In an ancient seaside cave on the South African coast, archaeologists have found what may be the earliest known drawing created by a human.
This ancient piece of art is about 73,000 years old, its discoverers say. It’s on the smooth, concave side of a grindstone tool that’s only 1.5 inches long, and experiments in a French laboratory suggest it was created with a pointed piece of ochre.
The markings are not much to look at it. They consist of six relatively straight lines that are intersected by three wavy lines to form a rough crosshatch pattern.
But the simple red drawing predates any other known abstract or figurative drawings from Africa, Europe and Indonesia by 30,000 years, according to a report this week in the journal Nature.
Francesco d’Errico, an archaeologist at the University of Bordeaux in France who worked on the study, said the find came as a surprise to the research team.
“It adds a new dimension to what these people were doing and reinforces the hypothesis that they had a symbolic culture,” he said.
The drawing was discovered as part of the excavation of Blombos Cave, which lies 190 miles east of Cape Town on the southern coast of South Africa. Teeth found in the cave indicate that it was used as a temporary residence by early modern humans as far back as 100,000 years ago.
The grindstone was found in sedimentary layers that have been dated to between 77,000 and 73,000 years ago. These layers also contained 67 shell beads, including some that had been colored with ochre.
Archaeologists had also found evidence that visitors to the cave were processing ochre to create a liquid pigment and storing it in abalone shells as much as 100,000 years ago.
However, the drawing still came as a surprise.
It was first spotted by Luca Pollarolo, an archaeologist and honorary research fellow at the University of Witwatersrand in Johannesburg.
Pollarolo had already examined thousands of flakes pulled from the cave as part of his work to better understand the technology used to produce stone tools. The markings on this particular flake looked odd to his trained eye, so he passed it along to the leaders of the dig — Christopher Henshilwood and Karen van Niekerk of the University of Bergen in Norway.
The researchers’ first step was to determine whether the lines were just part of the stone tool or if they had been put there by humans. Microscopic and chemical analyses confirmed that the lines were chemically different from the rock, and that they were made of ochre.
Next, the researchers wanted to know how the ochre lines had gotten onto the rock. Was it painted? Was it drawn?
To answer this question, they brushed rocks with ochre paint and drew on rocks with ochre crayons (pieces of ochre that have been sharpened to a point on one end).
It was painstaking work.
“It may appear as a fun activity to an outsider, but in reality it is a time-consuming endeavor in which you alternate experiments with a lot of time at the microscope,” D’Errico said.
Ultimately, the team determined that the ochre lines were almost certainly made by drawing, not by painting.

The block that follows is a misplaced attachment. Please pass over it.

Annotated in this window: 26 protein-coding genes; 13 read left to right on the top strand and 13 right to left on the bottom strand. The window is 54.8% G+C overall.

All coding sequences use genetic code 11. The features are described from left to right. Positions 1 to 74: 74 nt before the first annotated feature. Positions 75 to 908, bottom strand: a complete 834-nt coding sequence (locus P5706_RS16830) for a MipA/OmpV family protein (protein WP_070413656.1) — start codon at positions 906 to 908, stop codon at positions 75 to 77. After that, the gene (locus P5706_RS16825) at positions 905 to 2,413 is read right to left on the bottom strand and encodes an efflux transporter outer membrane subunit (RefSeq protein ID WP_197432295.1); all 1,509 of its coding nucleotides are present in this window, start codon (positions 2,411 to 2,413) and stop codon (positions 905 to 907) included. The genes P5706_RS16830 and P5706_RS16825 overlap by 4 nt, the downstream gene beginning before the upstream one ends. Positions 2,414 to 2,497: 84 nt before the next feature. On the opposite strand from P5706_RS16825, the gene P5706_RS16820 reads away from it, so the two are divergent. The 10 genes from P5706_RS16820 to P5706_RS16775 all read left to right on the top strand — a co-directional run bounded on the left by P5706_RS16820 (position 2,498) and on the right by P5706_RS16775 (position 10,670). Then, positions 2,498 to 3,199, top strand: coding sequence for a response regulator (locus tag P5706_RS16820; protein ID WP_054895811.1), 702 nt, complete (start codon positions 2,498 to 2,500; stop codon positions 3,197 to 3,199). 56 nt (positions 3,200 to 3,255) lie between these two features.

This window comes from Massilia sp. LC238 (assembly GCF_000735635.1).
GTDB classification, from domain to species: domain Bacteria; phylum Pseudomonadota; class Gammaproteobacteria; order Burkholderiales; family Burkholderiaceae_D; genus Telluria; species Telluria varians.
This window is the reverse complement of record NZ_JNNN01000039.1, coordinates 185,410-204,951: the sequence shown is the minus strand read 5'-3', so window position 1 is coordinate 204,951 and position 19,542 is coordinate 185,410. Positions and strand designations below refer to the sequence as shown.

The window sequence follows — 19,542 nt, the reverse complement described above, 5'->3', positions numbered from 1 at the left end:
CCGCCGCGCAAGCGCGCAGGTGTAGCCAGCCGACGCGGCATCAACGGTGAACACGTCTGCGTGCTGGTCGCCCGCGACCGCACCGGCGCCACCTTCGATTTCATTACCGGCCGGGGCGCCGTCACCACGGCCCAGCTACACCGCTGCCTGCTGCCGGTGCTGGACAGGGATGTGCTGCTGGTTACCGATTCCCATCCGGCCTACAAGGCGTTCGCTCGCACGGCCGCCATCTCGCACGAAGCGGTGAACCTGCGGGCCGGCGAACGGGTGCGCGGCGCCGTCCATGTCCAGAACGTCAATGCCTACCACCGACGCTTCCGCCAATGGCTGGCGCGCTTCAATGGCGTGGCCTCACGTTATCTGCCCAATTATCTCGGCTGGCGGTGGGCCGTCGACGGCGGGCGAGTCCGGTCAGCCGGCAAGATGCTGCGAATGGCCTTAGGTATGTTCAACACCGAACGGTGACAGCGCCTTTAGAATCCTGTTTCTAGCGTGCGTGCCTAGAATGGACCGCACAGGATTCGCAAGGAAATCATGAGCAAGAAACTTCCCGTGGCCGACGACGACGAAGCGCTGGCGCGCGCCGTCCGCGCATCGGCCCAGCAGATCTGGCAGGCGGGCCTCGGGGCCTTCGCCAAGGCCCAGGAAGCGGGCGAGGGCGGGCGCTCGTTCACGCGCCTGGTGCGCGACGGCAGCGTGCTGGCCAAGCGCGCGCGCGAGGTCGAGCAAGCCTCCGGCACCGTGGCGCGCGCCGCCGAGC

Finally, the authors wanted to know whether the pattern was deliberately drawn to convey meaning or it was simply the result of processing ochre. Previous work had shown that these ancient people also used ochre as a glue additive and perhaps as a sunscreen.
To test this, they tried grinding ochre in a way that would match the pattern on the grindstone, but this produced less than one milligram of ochre powder — hardly worth the effort. This led them to the conclusion that there was not a utilitarian purpose to the lines.
Reaction to the study has been mixed among the archaeological community.
Adam Brumm, an archaeologist at Griffith University in Australia, said the authors’ claim was premature.
“To make this argument they would need to find and date more such artifacts, not just one among several thousand other unmarked stones,” he said.
Brumm added that there are other explanations for how the lines could have gotten there.
“For example, the red lines could simply be from sharpening an ochre ‘crayon’ on the grindstone,” he said.
His colleague Maxime Aubert, an archaeologist and geochemist at Griffith University, shared his skepticism. Although the study authors have shown that the ochre was applied to the stone on purpose, the reason for it remains unclear, he said.
“To me, it fails to demonstrate that the crosshatched patterns were intentionally made by humans as a sign of symbolic representation,” he said.
However, Pat Shipman, a retired professor of anthropology at Penn State, said the authors made a convincing case that the drawing was deliberately made.
“The hashtag or crosshatched shape often appears in rock art and quite similar shapes have been scratched into pieces of ochre from the same cave,” Shipman said. “Though they have, so far, only the one piece, I would not be surprised if more are discovered since the one they have recognized so far is part of a larger object.”
Indeed, the researchers report that each red line ends abruptly at the stone’s edge, suggesting that the drawing is a small part of a bigger — and perhaps more complex — pattern.
This is not the first controversy to originate from Blombos Cave. Researchers are also divided on whether several pieces of engraved ochre demonstrate symbolic thinking by the cave’s ancient inhabitants.
As excavations at the cave continue, future finds may shed more light on the murky world of ancient art.
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